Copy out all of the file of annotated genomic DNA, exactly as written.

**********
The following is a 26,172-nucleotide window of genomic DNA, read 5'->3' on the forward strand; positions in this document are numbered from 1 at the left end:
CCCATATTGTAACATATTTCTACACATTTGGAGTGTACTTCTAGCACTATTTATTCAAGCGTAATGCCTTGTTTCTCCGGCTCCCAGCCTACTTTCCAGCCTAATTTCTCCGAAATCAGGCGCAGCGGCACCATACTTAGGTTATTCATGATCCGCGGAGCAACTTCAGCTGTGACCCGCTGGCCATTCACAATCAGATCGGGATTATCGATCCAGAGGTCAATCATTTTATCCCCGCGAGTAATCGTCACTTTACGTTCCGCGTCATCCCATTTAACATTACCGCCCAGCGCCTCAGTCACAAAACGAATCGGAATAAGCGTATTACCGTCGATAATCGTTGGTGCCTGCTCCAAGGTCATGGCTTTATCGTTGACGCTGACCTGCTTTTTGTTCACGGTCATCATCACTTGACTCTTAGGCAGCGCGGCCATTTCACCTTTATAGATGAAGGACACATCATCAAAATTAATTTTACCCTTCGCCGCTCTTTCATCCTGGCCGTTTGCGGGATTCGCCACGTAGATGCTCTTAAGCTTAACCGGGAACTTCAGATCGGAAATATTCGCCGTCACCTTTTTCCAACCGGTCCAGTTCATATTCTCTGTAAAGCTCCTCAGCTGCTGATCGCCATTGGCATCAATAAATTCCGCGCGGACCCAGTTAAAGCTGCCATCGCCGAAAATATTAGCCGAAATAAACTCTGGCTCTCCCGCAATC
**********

The following is a 26,172-nucleotide window of genomic DNA, read 5'->3' on the forward strand; positions in this document are numbered from 1 at the left end:
CCCATATTGTAACATATTTCTACACATTTGGAGTGTACTTCTAGCACTATTTATTCAAGCGTAATGCCTTGTTTCTCCGGCTCCCAGCCTACTTTCCAGCCTAATTTCTCCGAAATCAGGCGCAGCGGCACCATACTTAGGTTATTCATGATCCGCGGAGCAACTTCAGCTGTGACCCGCTGGCCATTCACAATCAGATCGGGATTATCGATCCAGAGGTCAATCATTTTATCCCCGCGAGTAATCGTCACTTTACGTTCCGCGTCATCCCATTTAACATTACCGCCCAGCGCCTCAGTCACAAAACGAATCGGAATAAGCGTATTACCGTCGATAATCGTTGGTGCCTGCTCCAAGGTCATGGCTTTATCGTTGACGCTGACCTGCTTTTTGTTCACGGTCATCATCACTTGACTCTTAGGCAGCGCGGCCATTTCACCTTTATAGATGAAGGACACATCATCAAAATTAATTTTACCCTTCGCCGCTCTTTCATCCTGGCCGTTTGCGGGATTCGCCACGTAGATGCTCTTAAGCTTAACCGGGAACTTCAGATCGGAAATATTCGCCGTCACCTTTTTCCAACCGGTCCAGTTCATATTCTCTGTAAAGCTCCTCAGCTGCTGATCGCCATTGGCATCAATAAATTCCGCGCGGACCCAGTTAAAGCTGCCATCGCCGAAAATATTAGCCGAAATAAACTCTGGCTCTCCCGCAATC